Private sector credit extension (PSCE) increased by N$429.3 million or 0.43% m/m in August, bringing the cumulative credit outstanding to N$100.8 billion. On a year-on-year basis, private sector credit extension increased by 6.1% in August, a slowdown from the 7.4% recorded in July. On a rolling 12-month basis, N$5.8 billion worth of credit was extended to the private sector, with individuals taking up N$3.7 billion while N$2.3 billion was extended to corporates, and the non-resident private sector has decreased their borrowings by N$211.9 million.
Credit Extension to Individuals
Growth in credit extension to individuals increased to 0.5% m/m and 6.7% y/y compared to 0.5% m/m and 7.4% y/y growth recorded in July. Mortgage loans to individuals grew by 0.7% m/m and 6.8% y/y, and still showing some resiliency to the economic slowdown.
Other loans and advances (which is made up of credit card debt, personal and term loans) grew by 1.6% m/m and 21.6% y/y in August, while overdraft facilities extended to individuals have increased by 9.0% y/y the highest since November 2017, indicating that the uptake of short-term debt by households continues unabated. The increase in the uptake of short-term debt remains of concern as there is little appetite for more productive loans and consumers remain subject to higher interest terms. Installment credit, which consists largely of vehicle financing, contracted by 1.4% m/m and 5.4% y/y, as result of the continued decline new vehicle sales.
Credit Extension to Corporates
Credit extension to corporates increased to 0.2% m/m compared to the 0.6% m/m contraction recorded in July. On an annual basis, however, credit extension to corporates slowed down to 6.0% y/y in August, compared to the 8.3% y/y growth registered in July. Overdraft facilities extended to corporates contracted further by 3.0% m/m but rose 4.9% y/y. Mortgage loans to corporates contracted by 0.2% m/m but increased 5.0% y/y. Installment credit extended to corporates, which has been contracting since February 2017 on an annual basis, remains depressed, contracting by 0.3% m/m and 8.5% y/y in August.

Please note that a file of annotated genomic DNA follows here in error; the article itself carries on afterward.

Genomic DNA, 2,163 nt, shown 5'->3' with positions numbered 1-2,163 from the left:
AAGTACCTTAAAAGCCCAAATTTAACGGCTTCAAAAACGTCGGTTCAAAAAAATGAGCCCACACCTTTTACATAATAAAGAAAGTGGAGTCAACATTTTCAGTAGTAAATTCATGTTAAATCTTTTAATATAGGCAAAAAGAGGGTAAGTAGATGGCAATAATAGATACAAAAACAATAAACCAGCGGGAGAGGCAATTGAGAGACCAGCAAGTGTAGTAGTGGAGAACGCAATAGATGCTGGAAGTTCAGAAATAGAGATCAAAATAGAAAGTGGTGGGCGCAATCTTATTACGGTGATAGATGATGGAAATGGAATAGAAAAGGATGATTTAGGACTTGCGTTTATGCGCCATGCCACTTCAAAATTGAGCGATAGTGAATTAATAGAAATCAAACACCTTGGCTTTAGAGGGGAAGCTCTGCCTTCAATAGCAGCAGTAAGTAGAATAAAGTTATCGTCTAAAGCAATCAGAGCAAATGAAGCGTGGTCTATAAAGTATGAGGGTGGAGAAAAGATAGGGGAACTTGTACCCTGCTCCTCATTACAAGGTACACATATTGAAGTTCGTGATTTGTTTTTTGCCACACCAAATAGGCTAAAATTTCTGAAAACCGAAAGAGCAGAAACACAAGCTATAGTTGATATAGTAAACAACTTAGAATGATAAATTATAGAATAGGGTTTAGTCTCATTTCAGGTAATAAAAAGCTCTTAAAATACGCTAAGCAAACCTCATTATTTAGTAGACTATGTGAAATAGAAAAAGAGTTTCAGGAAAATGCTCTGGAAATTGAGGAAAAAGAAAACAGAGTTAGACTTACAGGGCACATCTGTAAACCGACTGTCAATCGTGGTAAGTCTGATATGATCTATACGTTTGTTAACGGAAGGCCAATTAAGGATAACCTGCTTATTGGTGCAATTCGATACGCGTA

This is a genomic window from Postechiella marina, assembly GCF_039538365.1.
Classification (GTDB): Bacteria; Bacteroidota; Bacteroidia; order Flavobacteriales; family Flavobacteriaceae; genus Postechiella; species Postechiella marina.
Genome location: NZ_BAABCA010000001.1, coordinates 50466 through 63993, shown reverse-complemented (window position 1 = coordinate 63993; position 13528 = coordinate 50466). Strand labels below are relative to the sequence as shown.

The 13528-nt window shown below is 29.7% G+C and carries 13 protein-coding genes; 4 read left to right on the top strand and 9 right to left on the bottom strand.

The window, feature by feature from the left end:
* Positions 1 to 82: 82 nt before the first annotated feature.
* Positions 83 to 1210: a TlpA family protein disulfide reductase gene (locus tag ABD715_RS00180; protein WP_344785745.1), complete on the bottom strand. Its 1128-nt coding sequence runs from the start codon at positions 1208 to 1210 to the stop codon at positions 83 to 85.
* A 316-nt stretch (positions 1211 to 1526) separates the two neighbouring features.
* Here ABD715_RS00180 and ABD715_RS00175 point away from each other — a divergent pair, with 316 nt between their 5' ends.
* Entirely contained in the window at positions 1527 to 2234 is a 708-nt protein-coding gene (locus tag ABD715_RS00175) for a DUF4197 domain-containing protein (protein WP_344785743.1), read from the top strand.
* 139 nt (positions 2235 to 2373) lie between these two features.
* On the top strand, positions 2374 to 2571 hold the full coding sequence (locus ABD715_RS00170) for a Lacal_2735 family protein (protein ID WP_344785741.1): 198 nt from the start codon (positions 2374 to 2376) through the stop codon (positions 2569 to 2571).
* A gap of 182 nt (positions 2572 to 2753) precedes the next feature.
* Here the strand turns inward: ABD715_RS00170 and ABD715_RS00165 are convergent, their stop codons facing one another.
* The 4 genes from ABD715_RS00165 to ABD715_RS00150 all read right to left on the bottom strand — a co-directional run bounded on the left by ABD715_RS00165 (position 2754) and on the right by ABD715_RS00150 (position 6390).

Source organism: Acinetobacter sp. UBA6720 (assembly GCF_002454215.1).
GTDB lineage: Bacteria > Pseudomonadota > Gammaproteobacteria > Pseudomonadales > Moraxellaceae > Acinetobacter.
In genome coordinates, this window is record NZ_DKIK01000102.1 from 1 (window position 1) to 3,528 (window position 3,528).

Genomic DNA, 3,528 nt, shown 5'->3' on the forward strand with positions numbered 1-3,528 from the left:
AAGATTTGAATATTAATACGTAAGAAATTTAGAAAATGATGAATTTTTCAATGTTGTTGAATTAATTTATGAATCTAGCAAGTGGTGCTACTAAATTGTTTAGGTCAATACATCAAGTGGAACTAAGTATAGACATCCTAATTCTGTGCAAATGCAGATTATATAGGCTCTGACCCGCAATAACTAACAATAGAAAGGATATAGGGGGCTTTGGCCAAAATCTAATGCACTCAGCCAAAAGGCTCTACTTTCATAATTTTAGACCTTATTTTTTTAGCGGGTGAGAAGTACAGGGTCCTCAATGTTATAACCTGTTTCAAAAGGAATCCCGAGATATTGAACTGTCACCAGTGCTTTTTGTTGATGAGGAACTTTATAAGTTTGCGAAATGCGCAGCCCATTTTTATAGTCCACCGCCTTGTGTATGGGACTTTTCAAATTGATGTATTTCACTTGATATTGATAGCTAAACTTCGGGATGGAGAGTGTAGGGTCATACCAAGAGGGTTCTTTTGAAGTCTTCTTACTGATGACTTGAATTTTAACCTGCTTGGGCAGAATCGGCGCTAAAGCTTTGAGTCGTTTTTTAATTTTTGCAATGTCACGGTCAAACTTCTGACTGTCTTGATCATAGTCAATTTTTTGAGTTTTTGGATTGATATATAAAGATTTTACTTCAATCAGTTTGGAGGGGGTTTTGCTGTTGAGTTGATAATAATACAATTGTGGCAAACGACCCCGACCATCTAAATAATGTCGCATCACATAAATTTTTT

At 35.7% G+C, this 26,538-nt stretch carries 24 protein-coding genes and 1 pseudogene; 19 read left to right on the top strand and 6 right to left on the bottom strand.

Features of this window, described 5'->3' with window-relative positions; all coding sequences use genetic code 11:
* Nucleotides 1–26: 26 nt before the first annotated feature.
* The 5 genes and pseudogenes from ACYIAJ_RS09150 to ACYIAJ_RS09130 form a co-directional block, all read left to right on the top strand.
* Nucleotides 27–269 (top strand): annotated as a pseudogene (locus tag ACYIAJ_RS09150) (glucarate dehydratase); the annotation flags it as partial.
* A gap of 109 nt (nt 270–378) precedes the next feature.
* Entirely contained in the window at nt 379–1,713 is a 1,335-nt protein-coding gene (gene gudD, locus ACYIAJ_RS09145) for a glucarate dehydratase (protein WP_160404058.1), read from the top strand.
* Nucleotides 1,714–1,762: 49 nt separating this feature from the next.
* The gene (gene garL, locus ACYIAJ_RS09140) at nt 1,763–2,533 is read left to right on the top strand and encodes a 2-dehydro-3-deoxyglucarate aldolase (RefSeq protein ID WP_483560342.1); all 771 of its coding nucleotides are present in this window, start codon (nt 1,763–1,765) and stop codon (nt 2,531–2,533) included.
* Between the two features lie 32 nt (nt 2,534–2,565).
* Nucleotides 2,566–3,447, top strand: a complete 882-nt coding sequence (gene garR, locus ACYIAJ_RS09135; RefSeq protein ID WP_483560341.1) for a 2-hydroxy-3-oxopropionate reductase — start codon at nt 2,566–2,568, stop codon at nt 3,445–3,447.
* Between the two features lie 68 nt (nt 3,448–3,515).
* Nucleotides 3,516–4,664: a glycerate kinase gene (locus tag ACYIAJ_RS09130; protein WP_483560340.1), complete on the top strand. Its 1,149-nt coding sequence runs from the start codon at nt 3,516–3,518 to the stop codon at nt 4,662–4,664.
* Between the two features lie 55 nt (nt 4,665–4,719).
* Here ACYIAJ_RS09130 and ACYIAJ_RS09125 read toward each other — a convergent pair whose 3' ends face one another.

Banking Sector Liquidity
The overall liquidity position of commercial banks improved in August, increasing by N$409.1 million to reach an average of N$3.66 billion. The higher liquidity resulted in a decrease in use of the BoN’s repo facility by commercial banks, with the outstanding balance of repo’s decreasing by N$5 million to N$386.5 million by month end.
Reserves and Money Supply
As per the BoN’s latest money statistics release, broad money supply rose by N$8.32 billion or 8.0% y/y in August, following a 6.6% y/y increase in July. Foreign reserve balances rose by N$1.75 billion to N$33.4 billion in August from N$35.2 billion in July.
Private sector credit extension growth increased by 6.11% y/y during August. From a 12-month rolling perspective, credit issuance down by 10.6% from the N$6.42 billion issuance observed over the preceding twelve-month period, with individuals taking up most (64.3%) of the credit extended.
The increase in the uptake of short-term debt and overdraft facilities by households to fund consumption needs, demonstrates the pressure consumers are under. This is of concern as consumers continue to live above their means. According to Bank of Namibia Financial Stability Report, the level of household indebtedness rose and stands at 95.5% in 2018 compared to 2017. Furthermore, demand is expected to be remain subdued as key sectors recorded declining growth rates. Our expectation is for private sector credit extension to remain under pressure as both consumer and business confidence remains low.
BoN took the decision to cut the Repo rate by 25 basis points at its August MPC meeting, this has brought heavily indebted consumers and corporates some relief. However, interest rates remain accommodative by historical standards and further rate cuts are unlikely to result in a meaningful increase in the uptake of credit.